2) LA CALLE
Our favorite spot to eat was a restaurant called ‘La Calle’. We had an AMAZING thin crust tuna pizza. The only time I had fish pizza before this time was in St. Vincent (Read about it here). In addition to the pizza, we also had a cheesy spaghetti, another delicious meal! The staff was so friendly at this establishment. This is a spot I will definitely eat at again!
3) BALCON DEL HABANA:
This was one of the more expensive restaurants we visited for dinner. It was a lovely setting however and I was quite pleased with the food. When we asked some people we met earlier to take us to a restaurant that has real authentic Cuban food, this was where they took us. I got black beans and there was actually curry… of course you know I had to try it. It was goooodddd!!! The best part was the pepper sauce available at this establishment! I was in heaven lol…. it reminded me of a good Trini hot pepper!
4) KIKI’S CLUB:
This lunch spot was located in Varadero which was 2 hours away from Havana by taxi. It was a great spot located just across a lake and near to the beach. Our waitress, we found out, had actually visited Trinidad a few months before. Can you guess what we had for lunch?….Yup!…. we had a shrimp pasta and pizza lol…and mummy decided to try the lobster dish.
5) LA TABERNA DEL PESCADOR:
After Jummah salaah(Friday prayer for Muslims), we were taken to this spot by a Muslim brother as they served halal meat. It’s a small restaurant located roughly a 3 minute walk from Mesquita Abdullah (the mosque in Havana). Of all the places we ate at, hubby loved this food the most! He had beef with rice and I went for the usual….shrimp and rice. It was a very small food spot but enjoyable nevertheless.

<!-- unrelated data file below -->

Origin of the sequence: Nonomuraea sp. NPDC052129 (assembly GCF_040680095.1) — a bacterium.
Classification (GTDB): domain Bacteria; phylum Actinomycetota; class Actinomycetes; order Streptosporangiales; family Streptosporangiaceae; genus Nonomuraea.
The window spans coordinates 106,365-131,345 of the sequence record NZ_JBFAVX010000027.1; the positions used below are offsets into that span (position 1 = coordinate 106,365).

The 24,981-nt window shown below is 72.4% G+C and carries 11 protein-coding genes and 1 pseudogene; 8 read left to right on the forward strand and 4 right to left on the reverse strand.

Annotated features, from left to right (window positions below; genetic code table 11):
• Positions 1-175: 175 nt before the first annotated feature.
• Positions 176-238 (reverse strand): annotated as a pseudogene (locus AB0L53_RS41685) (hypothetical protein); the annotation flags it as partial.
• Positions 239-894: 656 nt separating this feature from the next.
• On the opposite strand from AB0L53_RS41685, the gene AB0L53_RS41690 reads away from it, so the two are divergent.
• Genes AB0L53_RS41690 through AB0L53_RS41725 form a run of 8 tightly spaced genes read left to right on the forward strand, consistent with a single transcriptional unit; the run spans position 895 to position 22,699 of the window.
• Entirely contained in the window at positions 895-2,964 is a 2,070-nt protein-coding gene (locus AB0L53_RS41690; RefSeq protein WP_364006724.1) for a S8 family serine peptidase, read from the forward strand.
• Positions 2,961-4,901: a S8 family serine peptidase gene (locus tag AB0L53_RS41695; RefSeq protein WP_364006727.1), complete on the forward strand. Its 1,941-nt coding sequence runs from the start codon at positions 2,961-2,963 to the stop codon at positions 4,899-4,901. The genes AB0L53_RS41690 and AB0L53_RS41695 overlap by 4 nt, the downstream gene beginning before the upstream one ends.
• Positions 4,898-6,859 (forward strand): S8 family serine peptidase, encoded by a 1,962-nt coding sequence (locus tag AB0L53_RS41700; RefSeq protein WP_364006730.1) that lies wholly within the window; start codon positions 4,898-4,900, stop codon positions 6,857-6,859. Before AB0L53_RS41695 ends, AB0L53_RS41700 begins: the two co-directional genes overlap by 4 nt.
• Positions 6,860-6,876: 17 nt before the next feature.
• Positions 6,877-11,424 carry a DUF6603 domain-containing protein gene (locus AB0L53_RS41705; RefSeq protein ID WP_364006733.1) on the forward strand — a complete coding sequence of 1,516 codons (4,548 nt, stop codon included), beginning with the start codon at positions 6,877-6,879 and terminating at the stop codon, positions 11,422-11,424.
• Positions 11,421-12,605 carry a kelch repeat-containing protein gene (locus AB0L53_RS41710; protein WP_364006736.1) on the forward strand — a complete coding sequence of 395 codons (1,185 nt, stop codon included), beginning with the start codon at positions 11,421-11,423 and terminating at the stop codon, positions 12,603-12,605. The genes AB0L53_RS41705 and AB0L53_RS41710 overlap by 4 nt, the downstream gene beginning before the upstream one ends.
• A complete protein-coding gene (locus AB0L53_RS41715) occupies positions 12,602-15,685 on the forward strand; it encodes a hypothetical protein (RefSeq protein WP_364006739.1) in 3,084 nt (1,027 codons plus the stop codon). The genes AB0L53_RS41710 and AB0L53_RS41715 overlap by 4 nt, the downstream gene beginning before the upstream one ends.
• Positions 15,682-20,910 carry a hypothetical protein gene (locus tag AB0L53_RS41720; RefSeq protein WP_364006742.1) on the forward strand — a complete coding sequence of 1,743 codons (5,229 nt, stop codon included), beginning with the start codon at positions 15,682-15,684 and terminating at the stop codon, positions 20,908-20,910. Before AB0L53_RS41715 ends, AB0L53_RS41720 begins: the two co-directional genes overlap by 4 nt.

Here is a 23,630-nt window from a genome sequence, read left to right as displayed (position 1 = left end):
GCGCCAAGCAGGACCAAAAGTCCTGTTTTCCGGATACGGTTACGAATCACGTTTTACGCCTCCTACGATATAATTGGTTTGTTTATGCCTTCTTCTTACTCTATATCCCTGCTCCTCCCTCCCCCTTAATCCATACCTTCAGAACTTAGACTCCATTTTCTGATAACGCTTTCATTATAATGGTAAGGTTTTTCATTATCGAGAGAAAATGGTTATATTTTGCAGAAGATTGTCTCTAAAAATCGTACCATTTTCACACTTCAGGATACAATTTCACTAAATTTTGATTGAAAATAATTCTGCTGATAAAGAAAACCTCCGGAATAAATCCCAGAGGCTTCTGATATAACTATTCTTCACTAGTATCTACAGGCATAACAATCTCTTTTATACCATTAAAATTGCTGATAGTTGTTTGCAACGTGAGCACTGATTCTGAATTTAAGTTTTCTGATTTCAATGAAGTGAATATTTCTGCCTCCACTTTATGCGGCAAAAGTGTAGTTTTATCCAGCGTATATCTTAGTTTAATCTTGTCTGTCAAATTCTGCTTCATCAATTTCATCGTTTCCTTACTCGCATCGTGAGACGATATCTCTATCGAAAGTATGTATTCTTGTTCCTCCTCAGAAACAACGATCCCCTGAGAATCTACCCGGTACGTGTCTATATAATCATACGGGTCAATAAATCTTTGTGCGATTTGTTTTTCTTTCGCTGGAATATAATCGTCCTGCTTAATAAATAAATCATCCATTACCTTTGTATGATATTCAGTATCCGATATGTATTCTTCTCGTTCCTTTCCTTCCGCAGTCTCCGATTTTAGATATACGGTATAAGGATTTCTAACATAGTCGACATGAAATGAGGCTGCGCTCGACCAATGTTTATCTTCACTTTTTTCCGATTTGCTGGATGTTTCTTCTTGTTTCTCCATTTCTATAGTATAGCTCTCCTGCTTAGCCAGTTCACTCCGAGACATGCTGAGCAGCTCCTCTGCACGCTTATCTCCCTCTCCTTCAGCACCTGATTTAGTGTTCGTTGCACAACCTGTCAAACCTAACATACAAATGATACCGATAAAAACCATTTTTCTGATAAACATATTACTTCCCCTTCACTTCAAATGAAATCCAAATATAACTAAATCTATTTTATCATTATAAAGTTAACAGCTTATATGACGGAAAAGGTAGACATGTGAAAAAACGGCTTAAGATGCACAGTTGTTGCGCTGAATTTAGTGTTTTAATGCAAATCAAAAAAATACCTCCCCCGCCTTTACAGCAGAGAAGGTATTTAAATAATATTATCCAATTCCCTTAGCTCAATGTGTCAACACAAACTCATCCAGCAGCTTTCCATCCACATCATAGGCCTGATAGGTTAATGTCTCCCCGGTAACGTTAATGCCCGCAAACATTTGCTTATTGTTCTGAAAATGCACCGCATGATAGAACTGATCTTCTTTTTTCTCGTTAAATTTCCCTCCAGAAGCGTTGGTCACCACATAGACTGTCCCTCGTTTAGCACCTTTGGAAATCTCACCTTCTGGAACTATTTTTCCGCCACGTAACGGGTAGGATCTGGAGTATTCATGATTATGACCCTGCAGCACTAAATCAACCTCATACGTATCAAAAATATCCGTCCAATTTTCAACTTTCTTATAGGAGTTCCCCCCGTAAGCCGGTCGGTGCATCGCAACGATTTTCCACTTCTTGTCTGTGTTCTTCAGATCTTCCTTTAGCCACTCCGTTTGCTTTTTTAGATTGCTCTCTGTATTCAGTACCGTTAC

As a Muslim foodie, food adventures in Cuba were not what I anticipated. I was amazed to see the food culture that existed. There were hardly any veggie stalls around and there were few small shops that sold only sugar, flour and rice. We were told that certain food products such as potatoes are only available in December. The food resources in Cuba were limited. Despite these things, I was truly amazed by the love each person we spoke to, had for Cuba!
Although we didn’t find things like broccoli and the variety of food we have readily available on a daily basis, I learnt a great deal from this trip! The simplicity of the Cubans’ lives and the loyalty to fellow Cubans and their country are things that we, in the busy world, need to have more of.
If you are interested in visiting Cuba, you can check out my blogpost TIPS TO MAKE YOUR CUBA VACATION MUY BIEN (February, 2018) for some pointers.
As always, thank you so much for stopping by and for taking the time to read this post. Have you been to Cuba? What was your experience? Send me a message or leave me a comment!